A key incentive under the current agreement was an option permitting DOE to extend the contract for an additional five years based on superior performance. The Department's decision to begin negotiations preliminary to exercising the option is based in part on performance reviews under the contract. For example, in FY 1997, DOE rated SURA's science, technology, operations, ES&H, and institutional management performance as "Outstanding," the highest rating that can be achieved. Business and administrative performance was rated "Excellent," the second highest rating.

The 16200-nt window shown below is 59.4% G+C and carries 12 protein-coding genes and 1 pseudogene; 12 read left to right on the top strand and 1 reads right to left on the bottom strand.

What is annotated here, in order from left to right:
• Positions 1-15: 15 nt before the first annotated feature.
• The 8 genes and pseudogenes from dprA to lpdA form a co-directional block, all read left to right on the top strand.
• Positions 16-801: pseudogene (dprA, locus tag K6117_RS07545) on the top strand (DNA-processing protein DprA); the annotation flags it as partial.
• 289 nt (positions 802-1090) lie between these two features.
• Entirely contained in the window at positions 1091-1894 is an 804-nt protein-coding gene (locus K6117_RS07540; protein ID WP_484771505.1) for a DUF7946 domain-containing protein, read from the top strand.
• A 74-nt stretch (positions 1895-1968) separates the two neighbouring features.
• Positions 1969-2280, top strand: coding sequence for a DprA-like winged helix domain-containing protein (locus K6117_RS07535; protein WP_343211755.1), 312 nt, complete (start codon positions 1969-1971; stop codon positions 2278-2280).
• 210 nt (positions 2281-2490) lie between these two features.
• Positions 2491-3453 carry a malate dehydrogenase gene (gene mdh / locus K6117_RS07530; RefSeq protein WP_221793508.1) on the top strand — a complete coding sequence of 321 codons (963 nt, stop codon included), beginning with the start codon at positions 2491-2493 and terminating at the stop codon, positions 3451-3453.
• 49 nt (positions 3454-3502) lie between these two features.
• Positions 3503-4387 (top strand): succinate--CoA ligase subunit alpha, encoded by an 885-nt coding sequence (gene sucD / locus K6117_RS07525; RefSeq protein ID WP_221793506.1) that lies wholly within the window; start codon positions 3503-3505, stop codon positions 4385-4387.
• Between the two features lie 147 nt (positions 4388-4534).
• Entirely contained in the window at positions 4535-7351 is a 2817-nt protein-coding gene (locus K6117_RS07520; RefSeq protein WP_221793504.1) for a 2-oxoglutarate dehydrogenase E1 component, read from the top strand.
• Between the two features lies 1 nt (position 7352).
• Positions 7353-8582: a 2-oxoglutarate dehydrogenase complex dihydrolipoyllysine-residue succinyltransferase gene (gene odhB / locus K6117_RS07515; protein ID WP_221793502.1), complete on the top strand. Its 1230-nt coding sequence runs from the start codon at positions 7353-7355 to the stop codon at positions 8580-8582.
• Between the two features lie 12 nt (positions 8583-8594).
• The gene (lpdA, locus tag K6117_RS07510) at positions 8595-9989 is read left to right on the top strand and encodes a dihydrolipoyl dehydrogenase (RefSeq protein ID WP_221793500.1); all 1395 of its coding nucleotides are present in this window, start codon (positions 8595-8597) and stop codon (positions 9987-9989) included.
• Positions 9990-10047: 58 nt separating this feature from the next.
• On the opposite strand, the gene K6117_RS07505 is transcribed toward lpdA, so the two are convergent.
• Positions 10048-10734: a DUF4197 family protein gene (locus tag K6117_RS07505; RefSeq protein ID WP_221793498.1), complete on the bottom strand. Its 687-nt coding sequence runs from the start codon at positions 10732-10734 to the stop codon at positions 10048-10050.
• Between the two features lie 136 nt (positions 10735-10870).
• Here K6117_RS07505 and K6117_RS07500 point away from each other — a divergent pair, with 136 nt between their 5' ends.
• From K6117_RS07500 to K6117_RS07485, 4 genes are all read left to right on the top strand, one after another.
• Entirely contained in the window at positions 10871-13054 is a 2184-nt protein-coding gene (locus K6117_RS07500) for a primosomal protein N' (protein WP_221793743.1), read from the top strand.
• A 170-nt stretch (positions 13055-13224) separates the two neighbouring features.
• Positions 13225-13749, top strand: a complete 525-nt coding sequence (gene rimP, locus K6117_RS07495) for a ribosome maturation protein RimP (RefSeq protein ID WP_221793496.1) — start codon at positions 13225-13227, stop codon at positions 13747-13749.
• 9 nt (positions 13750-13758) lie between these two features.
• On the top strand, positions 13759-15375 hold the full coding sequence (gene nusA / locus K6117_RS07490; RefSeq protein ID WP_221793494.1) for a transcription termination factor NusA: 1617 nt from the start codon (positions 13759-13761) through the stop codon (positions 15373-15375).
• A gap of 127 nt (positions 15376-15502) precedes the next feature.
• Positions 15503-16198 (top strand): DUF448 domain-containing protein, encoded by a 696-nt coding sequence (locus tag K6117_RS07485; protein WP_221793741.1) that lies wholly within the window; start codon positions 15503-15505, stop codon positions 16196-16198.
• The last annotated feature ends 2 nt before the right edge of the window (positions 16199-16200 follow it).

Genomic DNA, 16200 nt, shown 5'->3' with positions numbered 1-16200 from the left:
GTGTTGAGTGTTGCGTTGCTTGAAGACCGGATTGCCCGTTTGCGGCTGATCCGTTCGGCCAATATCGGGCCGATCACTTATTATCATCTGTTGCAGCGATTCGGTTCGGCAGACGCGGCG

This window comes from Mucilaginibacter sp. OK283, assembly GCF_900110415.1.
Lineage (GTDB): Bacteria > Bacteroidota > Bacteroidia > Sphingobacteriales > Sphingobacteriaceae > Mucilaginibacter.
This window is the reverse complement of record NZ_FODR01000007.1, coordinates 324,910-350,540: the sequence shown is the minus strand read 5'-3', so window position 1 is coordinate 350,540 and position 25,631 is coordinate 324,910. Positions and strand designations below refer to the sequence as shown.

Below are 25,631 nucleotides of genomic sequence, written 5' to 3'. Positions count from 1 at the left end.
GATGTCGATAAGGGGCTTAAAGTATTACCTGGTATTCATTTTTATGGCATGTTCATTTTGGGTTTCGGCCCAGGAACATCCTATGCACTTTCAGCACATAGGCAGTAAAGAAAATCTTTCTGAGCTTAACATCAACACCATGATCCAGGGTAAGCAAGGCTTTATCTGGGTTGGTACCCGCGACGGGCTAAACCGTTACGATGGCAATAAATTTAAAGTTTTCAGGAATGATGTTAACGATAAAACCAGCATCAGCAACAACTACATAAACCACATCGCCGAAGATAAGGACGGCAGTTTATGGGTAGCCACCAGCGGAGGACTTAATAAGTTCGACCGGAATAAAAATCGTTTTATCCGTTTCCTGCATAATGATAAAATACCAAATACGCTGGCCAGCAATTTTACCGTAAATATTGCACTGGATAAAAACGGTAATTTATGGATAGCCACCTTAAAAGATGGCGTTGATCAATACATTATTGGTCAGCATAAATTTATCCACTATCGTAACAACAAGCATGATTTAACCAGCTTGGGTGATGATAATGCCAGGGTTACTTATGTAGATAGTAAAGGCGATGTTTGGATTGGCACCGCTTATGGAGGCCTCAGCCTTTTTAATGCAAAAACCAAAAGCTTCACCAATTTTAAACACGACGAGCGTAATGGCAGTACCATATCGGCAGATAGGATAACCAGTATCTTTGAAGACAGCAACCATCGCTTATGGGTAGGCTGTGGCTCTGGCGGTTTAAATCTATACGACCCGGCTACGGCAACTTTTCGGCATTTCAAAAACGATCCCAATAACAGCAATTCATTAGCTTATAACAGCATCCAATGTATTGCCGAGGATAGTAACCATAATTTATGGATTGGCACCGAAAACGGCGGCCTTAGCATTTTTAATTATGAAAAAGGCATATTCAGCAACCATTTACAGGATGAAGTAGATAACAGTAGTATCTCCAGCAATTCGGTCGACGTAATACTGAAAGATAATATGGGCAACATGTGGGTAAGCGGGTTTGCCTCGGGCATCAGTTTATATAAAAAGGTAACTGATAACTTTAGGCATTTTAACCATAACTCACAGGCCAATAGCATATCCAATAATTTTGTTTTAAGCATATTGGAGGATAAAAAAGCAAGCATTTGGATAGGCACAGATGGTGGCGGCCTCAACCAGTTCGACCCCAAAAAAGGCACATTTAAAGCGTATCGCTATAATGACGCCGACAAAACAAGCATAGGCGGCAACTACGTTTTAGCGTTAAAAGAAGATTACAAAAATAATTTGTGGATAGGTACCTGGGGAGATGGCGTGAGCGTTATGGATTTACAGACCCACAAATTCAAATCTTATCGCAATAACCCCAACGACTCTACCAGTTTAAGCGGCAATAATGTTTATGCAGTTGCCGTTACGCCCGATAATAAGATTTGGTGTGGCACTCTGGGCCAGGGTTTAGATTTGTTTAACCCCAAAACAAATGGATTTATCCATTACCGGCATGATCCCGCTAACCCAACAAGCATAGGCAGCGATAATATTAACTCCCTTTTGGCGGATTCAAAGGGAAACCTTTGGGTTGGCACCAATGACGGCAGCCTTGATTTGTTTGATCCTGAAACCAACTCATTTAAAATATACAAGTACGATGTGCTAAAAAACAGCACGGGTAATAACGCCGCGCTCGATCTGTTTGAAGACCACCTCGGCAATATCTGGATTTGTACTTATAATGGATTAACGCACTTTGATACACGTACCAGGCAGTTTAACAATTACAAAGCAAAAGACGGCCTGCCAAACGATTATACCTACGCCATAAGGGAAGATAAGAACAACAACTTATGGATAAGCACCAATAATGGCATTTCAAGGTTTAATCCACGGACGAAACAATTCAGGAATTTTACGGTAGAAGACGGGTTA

"This is a great position for a young lab to be in," Helms said. "This will provide Jefferson Lab with continued stability in its goals, management and the Lab's institutional profile. It will allow Lab staff to maintain focus, productivity and morale. Jefferson Lab's accomplishments reflect its total team effort."
Jefferson Science Associates, LLC, a joint venture of the Southeastern Universities Research Association, Inc. and PAE, manages and operates the Thomas Jefferson National Accelerator Facility, or Jefferson Lab, for the U.S. Department of Energy's Office of Science.
DOE’s Office of Science is the single largest supporter of basic research in the physical sciences in the United States, and is working to address some of the most pressing challenges of our time. For more information, visit science.energy.gov.